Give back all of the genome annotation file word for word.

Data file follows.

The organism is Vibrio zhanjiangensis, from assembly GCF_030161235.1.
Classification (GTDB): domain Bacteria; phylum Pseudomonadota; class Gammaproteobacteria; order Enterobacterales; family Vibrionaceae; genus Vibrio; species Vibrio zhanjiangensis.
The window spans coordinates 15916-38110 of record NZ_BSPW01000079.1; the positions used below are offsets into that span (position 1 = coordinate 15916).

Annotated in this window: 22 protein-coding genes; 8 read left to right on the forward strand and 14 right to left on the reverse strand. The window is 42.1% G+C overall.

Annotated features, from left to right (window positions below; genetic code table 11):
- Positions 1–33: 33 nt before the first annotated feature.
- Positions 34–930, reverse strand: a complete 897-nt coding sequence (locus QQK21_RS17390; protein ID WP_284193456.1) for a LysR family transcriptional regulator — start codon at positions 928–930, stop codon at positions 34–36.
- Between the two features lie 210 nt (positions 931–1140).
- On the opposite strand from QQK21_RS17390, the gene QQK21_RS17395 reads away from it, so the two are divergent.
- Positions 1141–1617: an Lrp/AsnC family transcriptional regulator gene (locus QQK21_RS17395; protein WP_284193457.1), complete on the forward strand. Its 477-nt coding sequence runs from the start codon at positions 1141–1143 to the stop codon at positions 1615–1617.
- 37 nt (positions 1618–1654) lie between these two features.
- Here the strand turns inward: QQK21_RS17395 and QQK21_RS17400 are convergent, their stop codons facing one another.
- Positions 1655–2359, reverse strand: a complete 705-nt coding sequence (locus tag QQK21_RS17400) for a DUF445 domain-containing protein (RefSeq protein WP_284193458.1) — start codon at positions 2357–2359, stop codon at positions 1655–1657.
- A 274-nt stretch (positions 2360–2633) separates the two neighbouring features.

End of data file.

The organism is Vibrio zhanjiangensis, from assembly GCF_030161235.1.
Classification (GTDB): domain Bacteria; phylum Pseudomonadota; class Gammaproteobacteria; order Enterobacterales; family Vibrionaceae; genus Vibrio; species Vibrio zhanjiangensis.
The window spans coordinates 15916-38110 of record NZ_BSPW01000079.1; the positions used below are offsets into that span (position 1 = coordinate 15916).

Annotated in this window: 22 protein-coding genes; 8 read left to right on the forward strand and 14 right to left on the reverse strand. The window is 42.1% G+C overall.

Annotated features, from left to right (window positions below; genetic code table 11):
- Positions 1–33: 33 nt before the first annotated feature.
- Positions 34–930, reverse strand: a complete 897-nt coding sequence (locus QQK21_RS17390; protein ID WP_284193456.1) for a LysR family transcriptional regulator — start codon at positions 928–930, stop codon at positions 34–36.
- Between the two features lie 210 nt (positions 931–1140).
- On the opposite strand from QQK21_RS17390, the gene QQK21_RS17395 reads away from it, so the two are divergent.
- Positions 1141–1617: an Lrp/AsnC family transcriptional regulator gene (locus QQK21_RS17395; protein WP_284193457.1), complete on the forward strand. Its 477-nt coding sequence runs from the start codon at positions 1141–1143 to the stop codon at positions 1615–1617.
- 37 nt (positions 1618–1654) lie between these two features.
- Here the strand turns inward: QQK21_RS17395 and QQK21_RS17400 are convergent, their stop codons facing one another.
- Positions 1655–2359, reverse strand: a complete 705-nt coding sequence (locus tag QQK21_RS17400) for a DUF445 domain-containing protein (RefSeq protein WP_284193458.1) — start codon at positions 2357–2359, stop codon at positions 1655–1657.
- A 274-nt stretch (positions 2360–2633) separates the two neighbouring features.